Cities and Towns Receive $4 Million to Clean Up Blight

By Ari Mason and Amy Parmenter
|  Wednesday, Apr 16, 2014  |  Updated 8:26 PM EDT
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Malloy said Wednesday that dozens of communities across the state will be getting hundreds of thousands of dollars to initiate plans for cleaning up brownfields and blighted properties.

Malloy said Wednesday that dozens of communities across the state will be getting hundreds of thousands of dollars to initiate plans for cleaning up brownfields and blighted properties.

Nearly $4 million in state grant money will be distributed among two dozen Connecticut communities to fix up blighted properties.

Gov. Dannel Malloy announced the funding today in Norwich, one of the municipalities to receive grant money.

“This is part of $3.8 million in grants that we’re announcing today to 21 communities,” Malloy said.

It’s administered through the state’s Municipal Brownfields Assessment and Inventory Grant Program and will redevelop more than 310 acres at 48 locations, according to a release from Malloy’s office.

Other sites targeted for cleanup and renewal include a property on Bosco Drive in New Britain, the site of a proposed medical office building.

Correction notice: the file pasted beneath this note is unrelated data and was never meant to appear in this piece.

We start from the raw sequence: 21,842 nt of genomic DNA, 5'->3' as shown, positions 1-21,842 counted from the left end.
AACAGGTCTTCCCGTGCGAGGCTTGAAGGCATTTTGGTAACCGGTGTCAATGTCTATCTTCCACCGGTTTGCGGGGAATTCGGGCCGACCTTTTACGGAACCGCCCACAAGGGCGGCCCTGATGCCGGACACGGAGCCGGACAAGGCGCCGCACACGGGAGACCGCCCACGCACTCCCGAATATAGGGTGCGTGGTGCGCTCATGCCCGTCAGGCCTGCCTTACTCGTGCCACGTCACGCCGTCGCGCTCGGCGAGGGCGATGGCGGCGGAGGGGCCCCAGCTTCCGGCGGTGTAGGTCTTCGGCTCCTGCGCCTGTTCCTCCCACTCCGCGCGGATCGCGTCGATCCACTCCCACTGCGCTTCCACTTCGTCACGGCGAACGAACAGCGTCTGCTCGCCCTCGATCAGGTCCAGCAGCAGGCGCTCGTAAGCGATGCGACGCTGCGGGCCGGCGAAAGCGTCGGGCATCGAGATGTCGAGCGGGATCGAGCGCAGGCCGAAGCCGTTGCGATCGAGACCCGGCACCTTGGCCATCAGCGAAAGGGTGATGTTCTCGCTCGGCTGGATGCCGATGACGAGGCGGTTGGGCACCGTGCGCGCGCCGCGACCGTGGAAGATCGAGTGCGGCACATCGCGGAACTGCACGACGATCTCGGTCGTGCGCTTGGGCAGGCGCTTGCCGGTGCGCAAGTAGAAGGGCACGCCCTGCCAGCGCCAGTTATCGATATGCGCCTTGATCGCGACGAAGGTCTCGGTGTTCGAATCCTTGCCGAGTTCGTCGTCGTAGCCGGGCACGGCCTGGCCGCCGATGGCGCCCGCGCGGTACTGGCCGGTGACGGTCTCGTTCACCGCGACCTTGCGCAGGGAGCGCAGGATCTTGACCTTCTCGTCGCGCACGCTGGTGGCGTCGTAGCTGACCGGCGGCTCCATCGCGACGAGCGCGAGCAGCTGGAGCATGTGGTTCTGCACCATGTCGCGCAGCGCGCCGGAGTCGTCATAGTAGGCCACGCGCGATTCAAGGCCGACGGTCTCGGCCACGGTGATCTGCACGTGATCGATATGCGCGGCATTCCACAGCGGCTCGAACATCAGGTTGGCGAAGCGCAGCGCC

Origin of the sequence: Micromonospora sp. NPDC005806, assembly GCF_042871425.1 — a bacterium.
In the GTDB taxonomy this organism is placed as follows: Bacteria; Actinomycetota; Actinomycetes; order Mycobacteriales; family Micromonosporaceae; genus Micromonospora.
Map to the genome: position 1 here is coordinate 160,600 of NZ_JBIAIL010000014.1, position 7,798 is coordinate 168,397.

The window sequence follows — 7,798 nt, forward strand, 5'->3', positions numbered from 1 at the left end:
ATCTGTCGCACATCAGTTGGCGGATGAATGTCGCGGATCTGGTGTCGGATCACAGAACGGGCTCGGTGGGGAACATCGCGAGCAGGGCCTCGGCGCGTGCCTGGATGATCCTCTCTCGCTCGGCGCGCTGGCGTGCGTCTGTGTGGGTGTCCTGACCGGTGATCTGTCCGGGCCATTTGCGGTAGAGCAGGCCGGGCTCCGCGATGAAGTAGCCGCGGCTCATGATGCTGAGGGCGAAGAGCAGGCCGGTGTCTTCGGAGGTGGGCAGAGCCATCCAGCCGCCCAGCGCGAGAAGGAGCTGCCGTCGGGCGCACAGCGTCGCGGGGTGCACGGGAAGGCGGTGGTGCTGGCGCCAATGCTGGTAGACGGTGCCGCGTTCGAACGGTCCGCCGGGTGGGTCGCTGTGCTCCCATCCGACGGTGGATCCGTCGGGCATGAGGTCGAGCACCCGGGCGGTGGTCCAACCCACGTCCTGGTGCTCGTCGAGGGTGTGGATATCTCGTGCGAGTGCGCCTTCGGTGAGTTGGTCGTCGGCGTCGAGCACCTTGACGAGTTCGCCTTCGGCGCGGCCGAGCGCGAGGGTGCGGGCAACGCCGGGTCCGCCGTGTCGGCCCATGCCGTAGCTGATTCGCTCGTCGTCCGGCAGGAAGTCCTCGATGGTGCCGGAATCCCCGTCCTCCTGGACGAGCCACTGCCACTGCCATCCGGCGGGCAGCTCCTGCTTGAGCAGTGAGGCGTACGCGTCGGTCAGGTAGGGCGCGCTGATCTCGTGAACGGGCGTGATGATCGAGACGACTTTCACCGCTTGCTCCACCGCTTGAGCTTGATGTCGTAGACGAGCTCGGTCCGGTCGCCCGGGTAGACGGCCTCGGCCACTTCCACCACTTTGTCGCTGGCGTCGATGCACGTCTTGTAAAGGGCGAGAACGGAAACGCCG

A property in Hartford’s Parkville neighborhood will be analyzed for development potential, along with almost 10 acres near Windsor and Hawthorne streets being considered for transit-oriented development.

A potential transit project is also in the works for 12 acres in downtown Middletown.

“We’re an old state and we have a great industrial past, but a portion of that indisutrial past is that we have a number of brownfields or polluted sites,” Malloy explained.

Other municipalities receiving grants include Bethany, Bridgeport, Derby, Enfield, Farmington, Meriden, New Haven, New London, Portland, Preston, Shelton, Southbury, Thompson, Vernon and Winchester.

“It’s about cleaning up the property, protecting public health and safety,” said state Department of Energy and Environmental Protection Commissioner Robert Klee. “It’s also about putting old lands back into new use.”

Malloy said he expects to also receive federal, local or private funding for each of the projects getting state money.

“If we clean up, we put less pressure on farms to disappear, or forests to disappear,” Malloy said. “We strengthen the property tax bases of communities like Norwich.”

Each municipality can receive up to $200,000.

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